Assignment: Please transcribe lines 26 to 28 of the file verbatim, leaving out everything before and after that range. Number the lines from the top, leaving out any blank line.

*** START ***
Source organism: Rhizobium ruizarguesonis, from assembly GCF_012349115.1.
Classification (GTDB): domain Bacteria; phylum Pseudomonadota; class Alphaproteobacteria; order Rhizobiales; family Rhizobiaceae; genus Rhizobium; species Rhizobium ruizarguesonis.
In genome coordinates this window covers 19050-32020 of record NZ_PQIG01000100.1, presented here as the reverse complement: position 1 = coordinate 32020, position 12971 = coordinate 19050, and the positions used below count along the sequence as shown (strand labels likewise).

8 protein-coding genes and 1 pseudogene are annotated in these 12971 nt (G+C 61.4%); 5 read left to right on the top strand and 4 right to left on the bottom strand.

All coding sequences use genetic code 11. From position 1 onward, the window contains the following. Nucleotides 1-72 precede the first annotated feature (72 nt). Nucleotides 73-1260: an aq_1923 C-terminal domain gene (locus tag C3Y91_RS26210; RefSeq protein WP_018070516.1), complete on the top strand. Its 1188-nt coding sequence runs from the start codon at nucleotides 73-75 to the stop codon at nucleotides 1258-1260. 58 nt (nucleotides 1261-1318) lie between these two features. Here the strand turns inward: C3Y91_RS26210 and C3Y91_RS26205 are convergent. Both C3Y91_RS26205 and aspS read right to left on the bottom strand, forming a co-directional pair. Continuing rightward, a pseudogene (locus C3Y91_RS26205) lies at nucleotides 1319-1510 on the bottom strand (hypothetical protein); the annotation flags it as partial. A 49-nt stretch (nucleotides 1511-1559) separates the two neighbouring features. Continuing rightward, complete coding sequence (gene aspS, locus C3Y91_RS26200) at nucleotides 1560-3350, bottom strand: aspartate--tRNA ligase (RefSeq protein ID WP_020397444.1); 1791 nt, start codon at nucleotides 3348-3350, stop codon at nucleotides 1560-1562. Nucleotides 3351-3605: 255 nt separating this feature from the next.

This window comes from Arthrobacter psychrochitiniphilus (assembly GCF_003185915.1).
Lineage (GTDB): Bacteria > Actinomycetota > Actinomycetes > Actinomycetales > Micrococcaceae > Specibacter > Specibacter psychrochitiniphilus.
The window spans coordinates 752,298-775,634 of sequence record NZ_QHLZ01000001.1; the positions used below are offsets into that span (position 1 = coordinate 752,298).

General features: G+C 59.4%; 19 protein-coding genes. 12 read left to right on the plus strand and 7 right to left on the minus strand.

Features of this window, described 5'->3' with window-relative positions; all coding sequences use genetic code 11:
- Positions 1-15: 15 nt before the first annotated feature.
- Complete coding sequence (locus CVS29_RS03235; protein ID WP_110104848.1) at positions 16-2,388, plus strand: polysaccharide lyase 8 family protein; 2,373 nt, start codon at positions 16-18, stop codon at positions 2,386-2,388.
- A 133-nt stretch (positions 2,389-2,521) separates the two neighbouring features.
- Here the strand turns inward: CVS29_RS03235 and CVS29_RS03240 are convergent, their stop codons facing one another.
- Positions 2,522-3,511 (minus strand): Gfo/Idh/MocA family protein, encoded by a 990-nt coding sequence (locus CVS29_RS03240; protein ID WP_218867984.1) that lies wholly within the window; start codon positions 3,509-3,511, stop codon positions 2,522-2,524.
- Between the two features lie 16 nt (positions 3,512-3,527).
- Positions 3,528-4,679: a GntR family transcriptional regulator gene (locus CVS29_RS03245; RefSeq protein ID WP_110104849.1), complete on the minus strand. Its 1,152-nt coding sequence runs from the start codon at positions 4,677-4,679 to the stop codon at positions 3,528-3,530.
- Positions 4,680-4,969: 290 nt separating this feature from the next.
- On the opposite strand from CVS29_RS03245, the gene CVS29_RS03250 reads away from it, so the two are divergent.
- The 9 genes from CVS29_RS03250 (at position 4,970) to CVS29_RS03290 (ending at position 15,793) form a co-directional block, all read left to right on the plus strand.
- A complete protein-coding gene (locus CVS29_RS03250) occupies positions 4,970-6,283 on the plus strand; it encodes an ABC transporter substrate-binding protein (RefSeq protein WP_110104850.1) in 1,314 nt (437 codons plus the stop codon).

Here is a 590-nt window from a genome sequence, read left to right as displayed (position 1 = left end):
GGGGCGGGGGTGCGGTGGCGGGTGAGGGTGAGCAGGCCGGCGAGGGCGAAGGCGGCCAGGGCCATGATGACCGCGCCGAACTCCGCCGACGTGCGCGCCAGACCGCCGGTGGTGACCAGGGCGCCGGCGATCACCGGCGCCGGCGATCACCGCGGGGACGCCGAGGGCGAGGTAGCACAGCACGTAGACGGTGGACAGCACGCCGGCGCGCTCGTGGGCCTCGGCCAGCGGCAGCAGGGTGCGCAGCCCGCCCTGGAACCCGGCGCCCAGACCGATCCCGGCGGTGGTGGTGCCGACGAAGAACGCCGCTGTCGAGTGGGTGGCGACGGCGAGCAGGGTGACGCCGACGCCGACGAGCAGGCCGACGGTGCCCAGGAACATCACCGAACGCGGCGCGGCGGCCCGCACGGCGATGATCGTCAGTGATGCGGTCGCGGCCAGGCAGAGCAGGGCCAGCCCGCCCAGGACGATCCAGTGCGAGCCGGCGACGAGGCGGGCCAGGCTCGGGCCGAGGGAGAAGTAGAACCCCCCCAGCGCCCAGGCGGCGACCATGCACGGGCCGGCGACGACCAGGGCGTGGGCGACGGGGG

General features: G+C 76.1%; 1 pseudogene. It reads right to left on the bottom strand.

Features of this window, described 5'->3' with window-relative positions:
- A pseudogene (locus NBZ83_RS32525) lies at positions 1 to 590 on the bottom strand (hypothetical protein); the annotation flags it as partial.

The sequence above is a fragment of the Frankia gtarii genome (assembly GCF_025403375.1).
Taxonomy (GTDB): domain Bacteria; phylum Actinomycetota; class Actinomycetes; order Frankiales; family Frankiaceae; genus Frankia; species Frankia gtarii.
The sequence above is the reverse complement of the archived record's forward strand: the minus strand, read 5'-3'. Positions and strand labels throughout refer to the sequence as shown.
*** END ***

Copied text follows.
- A pseudogene (locus NBZ83_RS32525) lies at positions 1 to 590 on the bottom strand (hypothetical protein); the annotation flags it as partial.

The sequence above is a fragment of the Frankia gtarii genome (assembly GCF_025403375.1).
Taxonomy (GTDB): domain Bacteria; phylum Actinomycetota; class Actinomycetes; order Frankiales; family Frankiaceae; genus Frankia; species Frankia gtarii.